Inconsistent (and confusing) relative speeds of various xarray operations

I’ve been trying to shave some time off a couple of computations, and have noticed that the behaviour of some xarray functions is inconsistent across different computing platforms, and inconsistent with what I’d expect. I’m hoping someone here can clarify what’s going on.

I’ve been using the following code as my test case, which is similar to my actual code where I need to subset and then calculate something (on repeat, so it’s worth optimising properly)

import numpy as np
import xarray as xr
import time

# Fill up memory with some unreasonably large dataset (just under 4GB)
print('Data Generation')
%time data = xr.DataArray(np.random.normal(0,1,(10**4,10**4)))

#negligible time
mask = np.zeros(10**4)
mask[::10] = 1
mask_xr = xr.DataArray(mask)

# Test a variety of functions
%time small_data = data.where(mask_xr)

print('\nxr.DataArray.where (drop = True)')
%time small_data = data.where(mask_xr,drop=True)

%time small_data = data.shift(dim_0 = 10)

%time small_data = data.sel(dim_0 = mask_xr.astype(bool))

print('\nnp.log (full dataset)')
%time np.log(data)

print('\nnp.log (small dataset)')
%time np.log(small_data)

Results are below - all times in seconds:

gadi – broadwell (2 cores, 9GB RAM) My mac – M2 (10 cores, 32GB RAM) casper – I think skylake (2 cores, 9.5GB RAM)
xr.DataArray.where 0.3 0.15 1-6
xr.DataArray.where (drop = True) 0.3 0.15 1-6
xr.DataArray.shift 0.6 0.25 10-12
xr.sel 0.03 0.01 0.04-0.06
np.log (full data) 2 0.6 4.7
np.log (small data) 0.2 0.06 0.6

I’m finding that xr.DataArray.where and xr.DataArray.shift are much slower than I expected, compared to the other two. I would have assumed that these returned views of the DataArray, rather than copies, but the speed is suggesting otherwise. I can’t find anything in the docs’ function descriptions to suggest where or shift should behave differently to sel, memory wise. If it was a memory issue, I’d also expect np.where to be faster with drop=True than drop=False, but it isn’t.

Additionally, I’m perplexed by just how much the relative speeds vary on different machines. On my mac and on gadi-broadwell, np.log is about four times slower than the various subsetting operations. On NCAR’s casper (I think a skylake node), np.log is faster, by up to an order of magnitude. As a bonus, the gadi stats were all 10 times slower on the second ARE session I started, and I’ve got no idea why.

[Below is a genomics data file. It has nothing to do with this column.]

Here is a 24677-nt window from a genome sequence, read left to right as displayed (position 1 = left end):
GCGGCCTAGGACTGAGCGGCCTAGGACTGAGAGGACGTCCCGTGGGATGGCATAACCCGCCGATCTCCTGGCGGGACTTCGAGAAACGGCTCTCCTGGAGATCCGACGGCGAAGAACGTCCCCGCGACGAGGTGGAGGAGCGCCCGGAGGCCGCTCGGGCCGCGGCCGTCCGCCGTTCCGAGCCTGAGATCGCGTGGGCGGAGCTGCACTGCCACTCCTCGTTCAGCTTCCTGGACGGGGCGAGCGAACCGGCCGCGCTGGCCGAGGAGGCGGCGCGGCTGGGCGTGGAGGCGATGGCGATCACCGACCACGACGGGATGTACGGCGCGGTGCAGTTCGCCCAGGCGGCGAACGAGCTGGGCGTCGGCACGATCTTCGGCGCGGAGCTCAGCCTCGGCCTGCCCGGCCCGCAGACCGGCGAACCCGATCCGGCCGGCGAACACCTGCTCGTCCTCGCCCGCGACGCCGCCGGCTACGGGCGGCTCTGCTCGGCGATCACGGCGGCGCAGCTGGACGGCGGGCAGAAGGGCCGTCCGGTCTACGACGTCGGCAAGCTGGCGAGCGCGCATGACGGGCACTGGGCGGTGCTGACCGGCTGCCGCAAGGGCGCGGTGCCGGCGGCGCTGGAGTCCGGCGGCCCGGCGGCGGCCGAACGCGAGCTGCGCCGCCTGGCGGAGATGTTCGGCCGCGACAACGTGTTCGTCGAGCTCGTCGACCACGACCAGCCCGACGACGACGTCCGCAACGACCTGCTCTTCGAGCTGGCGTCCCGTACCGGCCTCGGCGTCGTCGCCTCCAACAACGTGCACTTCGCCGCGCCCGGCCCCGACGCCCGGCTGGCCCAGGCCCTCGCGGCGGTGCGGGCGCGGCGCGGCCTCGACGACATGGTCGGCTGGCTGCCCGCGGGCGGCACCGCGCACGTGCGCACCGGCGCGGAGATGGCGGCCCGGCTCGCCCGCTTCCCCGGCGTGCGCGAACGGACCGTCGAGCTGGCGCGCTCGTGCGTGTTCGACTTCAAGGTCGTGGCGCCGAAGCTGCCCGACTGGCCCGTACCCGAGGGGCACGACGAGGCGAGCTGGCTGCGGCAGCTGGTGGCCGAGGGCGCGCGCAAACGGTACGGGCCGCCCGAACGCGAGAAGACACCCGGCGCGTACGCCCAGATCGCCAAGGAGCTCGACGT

Does anyone know how these functions and computers behave under the hood that’s causing the difference? I assume the differences between machines is something to do with how RAM is handled, rather than np.log being a bad benchmark - I was finding the same differences with my original problem involving matrix multiplication.

Furthermore, if anyone has access to another supercomputer or has a different chip in their local computer, I’d be interested to see their output from the same test code.

Hi @jemmajeffree. Welcome to the world of software benchmarking on production systems. There are so many factors involved in this that its hard to know where to start. I think you have the expected result when it comes to the M2 vs. Gadi Broadwell. Core-for-core the M2 is far and away faster than anything else on that list, so it should perform pretty well on maths-heavy workflows like log. I’m surprised its only twice as fast as Gadi when it comes to the more memory intensive operations. The large variance in timing on casper leads me to believe you might have a either data locality or resource contention issue. On Gadi, the scheduler does its best to organise jobs such that all the compute resources are as topologically close together as possible. If casper isn’t guaranteeing NUMA, CPU or even node locality for each of those two processes, then variable performance is to be expected. How well does casper keep jobs isolated from one another? This is another thing NCI takes very seriously. On Gadi, whatever resources you request are dedicated to your jobs by way of linux cgroups. This isn’t the default behaviour for all schedulers.

I guess what I’m trying to get at here is that you could have two systems that are identical in hardware, but the various network, storage, OS, scheduler and other design decisions made along the way can drastically change performance. As well as things like the current workload on the system. I challenge you to try and get a consistent storage benchmark result on any of the /g/data filesystems! There is a reason NCI does all of their benchmarking before systems go live.

If you are keen to try other architectures, Gadi has 4 available (technically 5, but that’s not what the A100 GPU nodes are for), Broadwell, Skylake, Cascade Lake and Sapphire Rapids accessible through the various queues. See here: Queue Structure - NCI Help - Opus - NCI Confluence.

ETA: Oh, wait, this is a single core job. Disregard the part about node locality, but everything else stands. It is possible to allocate memory on the ‘wrong’ DIMMs. Performance drops (relatively) drastically if the OS has allocated memory on the DIMMs belonging to the ‘other’ CPU on a dual socket node.

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